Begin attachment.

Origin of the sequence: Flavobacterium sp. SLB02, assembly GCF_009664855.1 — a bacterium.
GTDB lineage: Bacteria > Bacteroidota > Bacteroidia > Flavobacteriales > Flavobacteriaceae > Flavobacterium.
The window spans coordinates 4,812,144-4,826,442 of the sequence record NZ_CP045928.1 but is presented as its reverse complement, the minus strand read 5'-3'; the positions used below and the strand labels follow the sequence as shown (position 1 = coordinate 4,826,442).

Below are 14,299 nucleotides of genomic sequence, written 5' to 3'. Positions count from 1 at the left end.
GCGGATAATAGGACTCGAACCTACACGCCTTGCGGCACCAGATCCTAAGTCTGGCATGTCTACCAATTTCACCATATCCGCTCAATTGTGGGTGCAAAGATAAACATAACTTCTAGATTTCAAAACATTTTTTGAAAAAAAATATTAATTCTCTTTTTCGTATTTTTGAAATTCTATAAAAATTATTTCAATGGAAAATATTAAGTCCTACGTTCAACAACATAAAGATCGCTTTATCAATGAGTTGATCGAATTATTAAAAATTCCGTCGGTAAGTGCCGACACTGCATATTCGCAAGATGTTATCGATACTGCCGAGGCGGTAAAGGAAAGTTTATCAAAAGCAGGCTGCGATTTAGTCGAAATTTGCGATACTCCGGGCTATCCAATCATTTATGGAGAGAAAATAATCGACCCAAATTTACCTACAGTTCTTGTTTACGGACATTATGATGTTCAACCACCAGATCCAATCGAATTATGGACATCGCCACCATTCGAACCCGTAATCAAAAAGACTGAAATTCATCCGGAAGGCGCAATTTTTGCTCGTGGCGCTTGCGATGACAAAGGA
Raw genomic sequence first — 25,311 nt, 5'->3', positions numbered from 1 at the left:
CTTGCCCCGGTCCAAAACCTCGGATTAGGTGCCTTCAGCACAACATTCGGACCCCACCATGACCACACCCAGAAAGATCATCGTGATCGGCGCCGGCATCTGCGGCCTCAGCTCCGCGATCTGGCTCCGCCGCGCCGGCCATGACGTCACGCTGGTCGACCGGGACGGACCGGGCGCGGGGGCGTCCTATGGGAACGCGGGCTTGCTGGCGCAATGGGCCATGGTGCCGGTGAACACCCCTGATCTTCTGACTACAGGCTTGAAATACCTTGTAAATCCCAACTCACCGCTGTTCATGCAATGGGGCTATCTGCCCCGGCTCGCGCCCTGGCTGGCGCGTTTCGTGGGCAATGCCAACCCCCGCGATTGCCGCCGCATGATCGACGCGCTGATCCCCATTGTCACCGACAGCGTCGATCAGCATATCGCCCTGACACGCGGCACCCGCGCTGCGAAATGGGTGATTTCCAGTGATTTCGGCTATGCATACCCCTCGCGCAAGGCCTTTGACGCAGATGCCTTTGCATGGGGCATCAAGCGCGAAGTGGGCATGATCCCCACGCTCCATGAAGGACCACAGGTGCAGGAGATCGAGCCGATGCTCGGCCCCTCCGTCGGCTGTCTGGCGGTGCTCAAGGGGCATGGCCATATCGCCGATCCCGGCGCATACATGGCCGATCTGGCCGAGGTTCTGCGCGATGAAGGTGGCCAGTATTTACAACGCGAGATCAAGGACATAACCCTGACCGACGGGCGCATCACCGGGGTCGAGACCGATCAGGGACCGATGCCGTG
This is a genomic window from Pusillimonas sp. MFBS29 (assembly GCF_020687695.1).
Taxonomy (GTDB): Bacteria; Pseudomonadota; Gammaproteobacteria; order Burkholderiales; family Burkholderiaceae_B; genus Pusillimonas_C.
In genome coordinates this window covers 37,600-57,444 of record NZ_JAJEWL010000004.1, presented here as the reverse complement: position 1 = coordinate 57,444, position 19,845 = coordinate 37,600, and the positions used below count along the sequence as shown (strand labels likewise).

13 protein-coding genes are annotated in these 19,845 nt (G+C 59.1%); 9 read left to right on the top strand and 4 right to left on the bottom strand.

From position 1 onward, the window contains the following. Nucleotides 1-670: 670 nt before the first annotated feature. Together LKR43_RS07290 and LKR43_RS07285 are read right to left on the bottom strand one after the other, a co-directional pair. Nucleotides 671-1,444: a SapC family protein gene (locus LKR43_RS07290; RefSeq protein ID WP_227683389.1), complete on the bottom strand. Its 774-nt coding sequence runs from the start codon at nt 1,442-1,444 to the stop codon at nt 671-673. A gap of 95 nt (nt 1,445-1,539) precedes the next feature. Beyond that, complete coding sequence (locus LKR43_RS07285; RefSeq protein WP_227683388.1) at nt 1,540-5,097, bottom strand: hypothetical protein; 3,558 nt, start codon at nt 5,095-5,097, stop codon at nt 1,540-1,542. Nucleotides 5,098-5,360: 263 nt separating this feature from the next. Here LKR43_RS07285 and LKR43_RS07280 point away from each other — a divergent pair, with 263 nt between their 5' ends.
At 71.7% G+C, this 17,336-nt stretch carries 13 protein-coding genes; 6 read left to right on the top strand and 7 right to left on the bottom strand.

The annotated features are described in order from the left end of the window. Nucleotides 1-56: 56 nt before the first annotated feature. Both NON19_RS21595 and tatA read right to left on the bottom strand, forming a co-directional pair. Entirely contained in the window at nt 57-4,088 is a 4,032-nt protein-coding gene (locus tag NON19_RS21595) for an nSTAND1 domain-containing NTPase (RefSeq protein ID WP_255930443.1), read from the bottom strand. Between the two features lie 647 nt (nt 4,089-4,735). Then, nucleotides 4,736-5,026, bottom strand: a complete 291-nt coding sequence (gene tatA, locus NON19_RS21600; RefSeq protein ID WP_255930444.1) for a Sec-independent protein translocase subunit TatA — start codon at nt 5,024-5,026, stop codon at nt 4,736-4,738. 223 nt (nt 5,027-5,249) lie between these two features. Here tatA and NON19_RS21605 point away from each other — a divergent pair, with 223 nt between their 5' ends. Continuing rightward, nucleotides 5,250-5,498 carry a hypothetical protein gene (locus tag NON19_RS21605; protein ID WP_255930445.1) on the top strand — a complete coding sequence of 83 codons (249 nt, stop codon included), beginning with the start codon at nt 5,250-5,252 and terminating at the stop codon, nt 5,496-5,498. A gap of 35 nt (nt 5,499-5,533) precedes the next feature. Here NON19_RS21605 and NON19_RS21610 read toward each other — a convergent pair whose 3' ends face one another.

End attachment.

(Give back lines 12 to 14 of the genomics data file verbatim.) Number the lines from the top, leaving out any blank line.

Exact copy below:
From position 1 onward, the window contains the following. Nucleotides 1-670: 670 nt before the first annotated feature. Together LKR43_RS07290 and LKR43_RS07285 are read right to left on the bottom strand one after the other, a co-directional pair. Nucleotides 671-1,444: a SapC family protein gene (locus LKR43_RS07290; RefSeq protein ID WP_227683389.1), complete on the bottom strand. Its 774-nt coding sequence runs from the start codon at nt 1,442-1,444 to the stop codon at nt 671-673. A gap of 95 nt (nt 1,445-1,539) precedes the next feature. Beyond that, complete coding sequence (locus LKR43_RS07285; RefSeq protein WP_227683388.1) at nt 1,540-5,097, bottom strand: hypothetical protein; 3,558 nt, start codon at nt 5,095-5,097, stop codon at nt 1,540-1,542. Nucleotides 5,098-5,360: 263 nt separating this feature from the next. Here LKR43_RS07285 and LKR43_RS07280 point away from each other — a divergent pair, with 263 nt between their 5' ends.
At 71.7% G+C, this 17,336-nt stretch carries 13 protein-coding genes; 6 read left to right on the top strand and 7 right to left on the bottom strand.

The annotated features are described in order from the left end of the window. Nucleotides 1-56: 56 nt before the first annotated feature. Both NON19_RS21595 and tatA read right to left on the bottom strand, forming a co-directional pair. Entirely contained in the window at nt 57-4,088 is a 4,032-nt protein-coding gene (locus tag NON19_RS21595) for an nSTAND1 domain-containing NTPase (RefSeq protein ID WP_255930443.1), read from the bottom strand. Between the two features lie 647 nt (nt 4,089-4,735). Then, nucleotides 4,736-5,026, bottom strand: a complete 291-nt coding sequence (gene tatA, locus NON19_RS21600; RefSeq protein ID WP_255930444.1) for a Sec-independent protein translocase subunit TatA — start codon at nt 5,024-5,026, stop codon at nt 4,736-4,738. 223 nt (nt 5,027-5,249) lie between these two features. Here tatA and NON19_RS21605 point away from each other — a divergent pair, with 223 nt between their 5' ends. Continuing rightward, nucleotides 5,250-5,498 carry a hypothetical protein gene (locus tag NON19_RS21605; protein ID WP_255930445.1) on the top strand — a complete coding sequence of 83 codons (249 nt, stop codon included), beginning with the start codon at nt 5,250-5,252 and terminating at the stop codon, nt 5,496-5,498. A gap of 35 nt (nt 5,499-5,533) precedes the next feature. Here NON19_RS21605 and NON19_RS21610 read toward each other — a convergent pair whose 3' ends face one another.